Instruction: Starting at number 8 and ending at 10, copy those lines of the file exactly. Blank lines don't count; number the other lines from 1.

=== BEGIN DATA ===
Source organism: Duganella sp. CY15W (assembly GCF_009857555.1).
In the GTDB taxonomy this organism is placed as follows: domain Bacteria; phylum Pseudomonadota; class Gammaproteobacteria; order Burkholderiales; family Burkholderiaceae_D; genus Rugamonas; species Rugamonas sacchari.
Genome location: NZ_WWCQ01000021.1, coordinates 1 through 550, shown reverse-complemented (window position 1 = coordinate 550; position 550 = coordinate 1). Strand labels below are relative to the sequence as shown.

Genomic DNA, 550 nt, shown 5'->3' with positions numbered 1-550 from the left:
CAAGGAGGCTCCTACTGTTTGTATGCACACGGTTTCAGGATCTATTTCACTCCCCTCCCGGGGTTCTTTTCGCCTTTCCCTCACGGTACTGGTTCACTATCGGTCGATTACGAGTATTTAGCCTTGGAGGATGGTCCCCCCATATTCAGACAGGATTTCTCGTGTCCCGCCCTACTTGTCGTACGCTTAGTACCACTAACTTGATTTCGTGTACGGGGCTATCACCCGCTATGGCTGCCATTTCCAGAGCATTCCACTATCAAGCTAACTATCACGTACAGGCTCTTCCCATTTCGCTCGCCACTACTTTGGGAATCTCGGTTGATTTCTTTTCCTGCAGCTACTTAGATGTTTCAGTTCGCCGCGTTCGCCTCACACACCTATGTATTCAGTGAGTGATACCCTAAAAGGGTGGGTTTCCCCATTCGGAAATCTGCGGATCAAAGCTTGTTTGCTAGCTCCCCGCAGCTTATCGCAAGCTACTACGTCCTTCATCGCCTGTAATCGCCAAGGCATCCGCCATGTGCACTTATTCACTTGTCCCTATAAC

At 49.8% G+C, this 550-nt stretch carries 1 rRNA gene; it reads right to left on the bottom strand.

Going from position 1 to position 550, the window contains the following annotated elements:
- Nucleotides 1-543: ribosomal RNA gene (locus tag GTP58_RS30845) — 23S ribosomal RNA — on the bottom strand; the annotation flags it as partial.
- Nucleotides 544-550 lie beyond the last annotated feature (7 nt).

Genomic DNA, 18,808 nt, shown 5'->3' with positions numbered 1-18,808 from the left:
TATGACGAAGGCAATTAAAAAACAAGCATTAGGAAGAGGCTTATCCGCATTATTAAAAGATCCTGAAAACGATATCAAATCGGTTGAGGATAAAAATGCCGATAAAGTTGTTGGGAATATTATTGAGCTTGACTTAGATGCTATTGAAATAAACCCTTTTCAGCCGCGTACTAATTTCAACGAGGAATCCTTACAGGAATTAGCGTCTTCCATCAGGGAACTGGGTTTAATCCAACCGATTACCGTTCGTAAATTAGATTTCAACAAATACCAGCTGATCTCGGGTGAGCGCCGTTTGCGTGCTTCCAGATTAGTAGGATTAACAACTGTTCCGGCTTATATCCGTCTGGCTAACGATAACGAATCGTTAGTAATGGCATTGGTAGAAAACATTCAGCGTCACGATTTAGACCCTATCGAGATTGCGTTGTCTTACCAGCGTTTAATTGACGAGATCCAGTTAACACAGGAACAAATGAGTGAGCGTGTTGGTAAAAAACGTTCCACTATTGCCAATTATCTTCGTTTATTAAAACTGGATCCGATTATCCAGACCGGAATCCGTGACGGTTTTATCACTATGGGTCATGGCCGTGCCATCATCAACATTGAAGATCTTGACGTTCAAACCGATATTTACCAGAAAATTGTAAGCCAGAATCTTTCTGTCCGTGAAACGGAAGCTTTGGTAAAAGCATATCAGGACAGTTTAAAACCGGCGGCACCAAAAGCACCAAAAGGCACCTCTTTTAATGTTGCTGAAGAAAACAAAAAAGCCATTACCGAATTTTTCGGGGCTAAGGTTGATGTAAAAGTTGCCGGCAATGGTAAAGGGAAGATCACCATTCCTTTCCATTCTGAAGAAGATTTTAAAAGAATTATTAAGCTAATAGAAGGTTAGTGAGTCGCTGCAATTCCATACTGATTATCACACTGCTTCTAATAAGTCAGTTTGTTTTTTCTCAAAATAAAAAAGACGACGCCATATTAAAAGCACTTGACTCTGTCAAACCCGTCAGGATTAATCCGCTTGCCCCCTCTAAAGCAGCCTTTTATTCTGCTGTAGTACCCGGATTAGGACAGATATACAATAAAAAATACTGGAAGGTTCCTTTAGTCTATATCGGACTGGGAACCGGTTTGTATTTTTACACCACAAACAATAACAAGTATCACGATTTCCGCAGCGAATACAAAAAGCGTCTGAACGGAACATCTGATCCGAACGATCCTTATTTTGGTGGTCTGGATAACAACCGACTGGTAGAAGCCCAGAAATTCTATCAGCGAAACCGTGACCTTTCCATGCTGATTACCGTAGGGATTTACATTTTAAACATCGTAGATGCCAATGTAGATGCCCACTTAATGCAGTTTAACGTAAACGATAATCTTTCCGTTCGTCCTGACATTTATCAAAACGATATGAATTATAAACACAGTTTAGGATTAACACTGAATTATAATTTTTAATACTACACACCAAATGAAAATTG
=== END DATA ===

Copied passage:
- Nucleotides 1-543: ribosomal RNA gene (locus tag GTP58_RS30845) — 23S ribosomal RNA — on the bottom strand; the annotation flags it as partial.
- Nucleotides 544-550 lie beyond the last annotated feature (7 nt).

Genomic DNA, 18,808 nt, shown 5'->3' with positions numbered 1-18,808 from the left: